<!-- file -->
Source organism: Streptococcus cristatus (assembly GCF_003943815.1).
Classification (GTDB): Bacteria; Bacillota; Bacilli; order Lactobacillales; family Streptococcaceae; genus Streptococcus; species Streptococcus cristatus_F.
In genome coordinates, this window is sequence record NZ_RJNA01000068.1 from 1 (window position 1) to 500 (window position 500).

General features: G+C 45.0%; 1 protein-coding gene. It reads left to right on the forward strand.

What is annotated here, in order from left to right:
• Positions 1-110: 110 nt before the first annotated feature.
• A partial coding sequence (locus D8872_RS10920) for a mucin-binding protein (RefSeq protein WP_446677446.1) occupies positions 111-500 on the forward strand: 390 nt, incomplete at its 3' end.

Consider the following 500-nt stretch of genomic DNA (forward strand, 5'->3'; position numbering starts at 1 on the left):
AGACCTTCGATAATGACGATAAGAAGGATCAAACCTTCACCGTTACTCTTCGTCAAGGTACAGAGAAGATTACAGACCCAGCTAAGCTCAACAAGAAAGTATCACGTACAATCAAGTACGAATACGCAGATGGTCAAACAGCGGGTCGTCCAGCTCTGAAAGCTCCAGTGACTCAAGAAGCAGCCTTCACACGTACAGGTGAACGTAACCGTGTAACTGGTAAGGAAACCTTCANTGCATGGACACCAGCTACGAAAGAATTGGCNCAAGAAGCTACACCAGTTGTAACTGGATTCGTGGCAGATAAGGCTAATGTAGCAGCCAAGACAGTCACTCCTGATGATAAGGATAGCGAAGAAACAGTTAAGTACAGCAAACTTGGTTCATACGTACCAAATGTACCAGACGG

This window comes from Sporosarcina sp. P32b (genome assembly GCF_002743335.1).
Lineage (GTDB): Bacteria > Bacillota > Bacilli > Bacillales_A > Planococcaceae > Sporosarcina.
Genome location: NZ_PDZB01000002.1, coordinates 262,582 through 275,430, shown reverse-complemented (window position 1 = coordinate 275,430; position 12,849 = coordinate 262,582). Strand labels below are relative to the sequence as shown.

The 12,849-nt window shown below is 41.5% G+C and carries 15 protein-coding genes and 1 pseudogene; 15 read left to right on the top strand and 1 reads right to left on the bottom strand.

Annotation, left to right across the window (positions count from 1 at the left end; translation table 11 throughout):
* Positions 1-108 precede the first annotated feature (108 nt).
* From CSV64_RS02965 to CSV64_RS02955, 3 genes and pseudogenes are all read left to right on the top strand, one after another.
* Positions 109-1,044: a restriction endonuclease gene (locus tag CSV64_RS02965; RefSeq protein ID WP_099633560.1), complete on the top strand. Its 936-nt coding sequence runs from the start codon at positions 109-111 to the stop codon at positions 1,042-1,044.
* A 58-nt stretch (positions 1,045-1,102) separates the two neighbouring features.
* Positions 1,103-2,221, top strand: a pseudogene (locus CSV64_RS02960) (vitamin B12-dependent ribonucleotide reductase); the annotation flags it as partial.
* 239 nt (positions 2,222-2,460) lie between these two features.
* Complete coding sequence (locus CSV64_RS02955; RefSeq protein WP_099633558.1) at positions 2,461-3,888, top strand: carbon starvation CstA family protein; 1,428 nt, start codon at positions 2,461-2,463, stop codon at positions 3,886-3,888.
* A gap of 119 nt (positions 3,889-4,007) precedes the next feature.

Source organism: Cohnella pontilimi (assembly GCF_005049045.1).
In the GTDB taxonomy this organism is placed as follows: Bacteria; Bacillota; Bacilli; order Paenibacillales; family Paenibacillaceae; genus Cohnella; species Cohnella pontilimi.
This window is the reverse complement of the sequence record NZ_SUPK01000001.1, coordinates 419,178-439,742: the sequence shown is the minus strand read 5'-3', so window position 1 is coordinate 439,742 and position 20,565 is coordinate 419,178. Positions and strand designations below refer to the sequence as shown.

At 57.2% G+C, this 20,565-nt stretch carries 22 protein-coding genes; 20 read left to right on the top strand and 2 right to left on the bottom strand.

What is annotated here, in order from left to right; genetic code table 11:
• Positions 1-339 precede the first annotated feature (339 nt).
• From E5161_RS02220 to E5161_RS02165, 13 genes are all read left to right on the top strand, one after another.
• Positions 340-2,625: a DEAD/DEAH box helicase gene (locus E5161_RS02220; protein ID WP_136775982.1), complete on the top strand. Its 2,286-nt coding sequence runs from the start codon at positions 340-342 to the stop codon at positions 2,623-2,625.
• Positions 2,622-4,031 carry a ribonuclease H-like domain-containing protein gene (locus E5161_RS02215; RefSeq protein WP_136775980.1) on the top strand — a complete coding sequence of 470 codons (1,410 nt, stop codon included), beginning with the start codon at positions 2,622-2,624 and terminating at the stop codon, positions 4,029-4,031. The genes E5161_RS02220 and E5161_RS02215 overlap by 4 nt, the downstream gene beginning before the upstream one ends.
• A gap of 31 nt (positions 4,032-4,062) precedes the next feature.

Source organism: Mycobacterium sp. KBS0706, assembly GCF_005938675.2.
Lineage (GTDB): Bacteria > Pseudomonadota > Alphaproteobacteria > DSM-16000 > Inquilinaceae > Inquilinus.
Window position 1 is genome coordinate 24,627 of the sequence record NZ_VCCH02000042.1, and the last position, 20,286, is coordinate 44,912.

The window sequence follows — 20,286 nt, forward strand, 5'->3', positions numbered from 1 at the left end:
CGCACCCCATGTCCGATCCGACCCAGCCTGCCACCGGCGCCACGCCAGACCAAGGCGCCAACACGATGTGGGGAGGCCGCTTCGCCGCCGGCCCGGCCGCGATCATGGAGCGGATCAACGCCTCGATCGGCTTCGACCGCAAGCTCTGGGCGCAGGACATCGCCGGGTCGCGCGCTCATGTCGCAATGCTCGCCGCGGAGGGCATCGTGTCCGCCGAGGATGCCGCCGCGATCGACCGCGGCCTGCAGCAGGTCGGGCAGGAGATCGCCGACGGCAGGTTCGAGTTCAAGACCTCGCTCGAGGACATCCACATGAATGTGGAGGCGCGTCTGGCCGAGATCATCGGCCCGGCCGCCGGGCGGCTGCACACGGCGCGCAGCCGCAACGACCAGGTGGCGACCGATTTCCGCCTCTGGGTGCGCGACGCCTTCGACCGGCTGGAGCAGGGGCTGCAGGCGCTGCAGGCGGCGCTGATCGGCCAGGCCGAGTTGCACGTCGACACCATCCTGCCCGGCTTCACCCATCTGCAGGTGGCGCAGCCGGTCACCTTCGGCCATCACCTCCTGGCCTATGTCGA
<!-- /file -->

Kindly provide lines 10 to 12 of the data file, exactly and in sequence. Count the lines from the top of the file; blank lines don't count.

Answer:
This window comes from Sporosarcina sp. P32b (genome assembly GCF_002743335.1).
Lineage (GTDB): Bacteria > Bacillota > Bacilli > Bacillales_A > Planococcaceae > Sporosarcina.
Genome location: NZ_PDZB01000002.1, coordinates 262,582 through 275,430, shown reverse-complemented (window position 1 = coordinate 275,430; position 12,849 = coordinate 262,582). Strand labels below are relative to the sequence as shown.